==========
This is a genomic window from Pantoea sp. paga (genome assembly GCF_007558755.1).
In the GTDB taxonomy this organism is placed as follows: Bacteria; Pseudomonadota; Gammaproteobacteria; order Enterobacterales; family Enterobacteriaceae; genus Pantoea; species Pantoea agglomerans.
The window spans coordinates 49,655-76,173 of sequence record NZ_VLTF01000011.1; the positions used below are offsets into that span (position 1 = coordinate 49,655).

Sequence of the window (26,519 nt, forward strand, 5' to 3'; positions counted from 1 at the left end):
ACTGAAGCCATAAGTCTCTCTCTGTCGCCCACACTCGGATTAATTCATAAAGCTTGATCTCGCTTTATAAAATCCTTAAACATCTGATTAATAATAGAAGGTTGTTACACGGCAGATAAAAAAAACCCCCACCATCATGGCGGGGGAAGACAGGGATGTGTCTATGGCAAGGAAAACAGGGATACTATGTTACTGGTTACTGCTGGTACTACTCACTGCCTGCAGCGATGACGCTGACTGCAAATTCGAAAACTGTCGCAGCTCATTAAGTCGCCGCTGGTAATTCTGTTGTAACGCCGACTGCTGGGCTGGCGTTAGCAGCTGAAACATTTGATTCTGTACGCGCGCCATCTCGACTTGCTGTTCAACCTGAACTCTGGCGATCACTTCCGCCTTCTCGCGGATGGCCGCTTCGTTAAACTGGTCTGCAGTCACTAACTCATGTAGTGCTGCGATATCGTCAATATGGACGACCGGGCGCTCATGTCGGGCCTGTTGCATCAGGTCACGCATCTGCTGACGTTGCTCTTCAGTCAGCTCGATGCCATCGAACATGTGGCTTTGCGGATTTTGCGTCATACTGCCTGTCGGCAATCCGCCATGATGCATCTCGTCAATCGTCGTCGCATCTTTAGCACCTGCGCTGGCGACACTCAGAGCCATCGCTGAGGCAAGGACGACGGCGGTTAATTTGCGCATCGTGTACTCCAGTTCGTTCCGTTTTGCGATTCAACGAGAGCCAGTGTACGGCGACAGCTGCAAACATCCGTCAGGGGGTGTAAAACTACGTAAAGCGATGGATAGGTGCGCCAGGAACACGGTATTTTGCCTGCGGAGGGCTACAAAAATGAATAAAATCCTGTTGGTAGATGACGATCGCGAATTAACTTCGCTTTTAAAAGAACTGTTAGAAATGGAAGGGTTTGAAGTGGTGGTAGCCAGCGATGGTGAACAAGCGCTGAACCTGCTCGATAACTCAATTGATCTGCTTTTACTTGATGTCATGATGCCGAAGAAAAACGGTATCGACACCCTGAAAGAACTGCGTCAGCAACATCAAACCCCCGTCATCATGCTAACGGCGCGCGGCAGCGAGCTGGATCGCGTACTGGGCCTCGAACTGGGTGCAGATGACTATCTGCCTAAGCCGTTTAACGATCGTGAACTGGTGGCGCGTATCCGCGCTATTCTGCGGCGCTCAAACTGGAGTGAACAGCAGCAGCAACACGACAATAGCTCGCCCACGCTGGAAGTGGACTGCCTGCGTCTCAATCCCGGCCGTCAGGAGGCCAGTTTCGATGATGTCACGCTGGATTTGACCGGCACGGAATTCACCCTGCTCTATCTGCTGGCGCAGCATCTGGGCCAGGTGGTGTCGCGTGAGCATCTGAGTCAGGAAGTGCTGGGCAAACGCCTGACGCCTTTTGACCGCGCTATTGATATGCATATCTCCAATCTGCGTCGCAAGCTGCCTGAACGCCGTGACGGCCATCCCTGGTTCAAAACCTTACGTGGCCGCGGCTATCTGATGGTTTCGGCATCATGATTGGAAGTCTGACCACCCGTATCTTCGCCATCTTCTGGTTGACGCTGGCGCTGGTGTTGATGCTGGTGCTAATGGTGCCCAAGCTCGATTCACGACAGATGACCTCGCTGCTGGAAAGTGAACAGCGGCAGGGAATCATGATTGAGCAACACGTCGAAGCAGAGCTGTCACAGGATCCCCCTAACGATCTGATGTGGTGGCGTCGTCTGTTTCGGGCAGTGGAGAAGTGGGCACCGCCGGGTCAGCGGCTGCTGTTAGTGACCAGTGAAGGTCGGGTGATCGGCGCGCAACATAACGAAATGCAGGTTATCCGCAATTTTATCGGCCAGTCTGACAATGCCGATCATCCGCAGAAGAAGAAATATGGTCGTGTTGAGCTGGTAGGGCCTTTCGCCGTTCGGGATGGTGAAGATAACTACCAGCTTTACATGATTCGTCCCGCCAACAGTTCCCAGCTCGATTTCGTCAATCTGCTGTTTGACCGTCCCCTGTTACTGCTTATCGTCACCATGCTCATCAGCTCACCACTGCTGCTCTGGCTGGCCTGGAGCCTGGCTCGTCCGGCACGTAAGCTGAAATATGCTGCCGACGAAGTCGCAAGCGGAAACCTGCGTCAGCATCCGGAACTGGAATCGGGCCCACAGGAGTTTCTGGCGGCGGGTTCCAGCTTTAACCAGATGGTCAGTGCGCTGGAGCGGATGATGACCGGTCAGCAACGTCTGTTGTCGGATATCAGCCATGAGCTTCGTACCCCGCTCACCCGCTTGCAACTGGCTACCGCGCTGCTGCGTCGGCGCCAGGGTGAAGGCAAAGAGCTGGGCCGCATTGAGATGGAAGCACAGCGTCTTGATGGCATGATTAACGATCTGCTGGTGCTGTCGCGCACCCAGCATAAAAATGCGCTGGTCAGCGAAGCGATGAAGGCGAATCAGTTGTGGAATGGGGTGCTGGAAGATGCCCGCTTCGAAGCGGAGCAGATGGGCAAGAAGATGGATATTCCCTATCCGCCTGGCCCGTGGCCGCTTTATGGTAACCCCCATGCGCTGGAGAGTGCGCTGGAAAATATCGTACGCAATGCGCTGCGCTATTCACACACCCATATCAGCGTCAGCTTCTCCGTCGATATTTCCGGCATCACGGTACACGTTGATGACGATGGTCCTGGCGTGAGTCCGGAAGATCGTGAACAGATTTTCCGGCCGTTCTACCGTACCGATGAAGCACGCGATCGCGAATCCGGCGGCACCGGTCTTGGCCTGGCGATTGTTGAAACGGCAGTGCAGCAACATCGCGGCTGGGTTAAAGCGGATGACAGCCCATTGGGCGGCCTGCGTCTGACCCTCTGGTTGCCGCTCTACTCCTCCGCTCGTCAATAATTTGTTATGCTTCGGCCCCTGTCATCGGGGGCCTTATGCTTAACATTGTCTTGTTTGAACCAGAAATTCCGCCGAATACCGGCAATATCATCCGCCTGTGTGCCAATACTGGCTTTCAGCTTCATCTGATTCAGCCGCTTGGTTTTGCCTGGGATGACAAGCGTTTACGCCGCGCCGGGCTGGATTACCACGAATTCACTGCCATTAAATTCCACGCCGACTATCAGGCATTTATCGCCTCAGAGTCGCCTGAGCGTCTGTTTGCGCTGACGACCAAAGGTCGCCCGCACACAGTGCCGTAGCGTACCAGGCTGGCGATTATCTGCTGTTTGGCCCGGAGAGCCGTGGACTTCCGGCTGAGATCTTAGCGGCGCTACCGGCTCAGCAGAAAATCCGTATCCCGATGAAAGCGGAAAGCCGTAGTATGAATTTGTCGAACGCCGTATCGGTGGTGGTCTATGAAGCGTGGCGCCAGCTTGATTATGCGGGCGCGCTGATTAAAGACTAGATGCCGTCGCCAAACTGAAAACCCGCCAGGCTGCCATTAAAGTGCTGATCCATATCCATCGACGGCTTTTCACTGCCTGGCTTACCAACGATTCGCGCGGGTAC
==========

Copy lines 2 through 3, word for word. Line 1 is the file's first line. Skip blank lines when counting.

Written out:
In the GTDB taxonomy this organism is placed as follows: Bacteria; Pseudomonadota; Gammaproteobacteria; order Enterobacterales; family Enterobacteriaceae; genus Pantoea; species Pantoea agglomerans.
The window spans coordinates 49,655-76,173 of sequence record NZ_VLTF01000011.1; the positions used below are offsets into that span (position 1 = coordinate 49,655).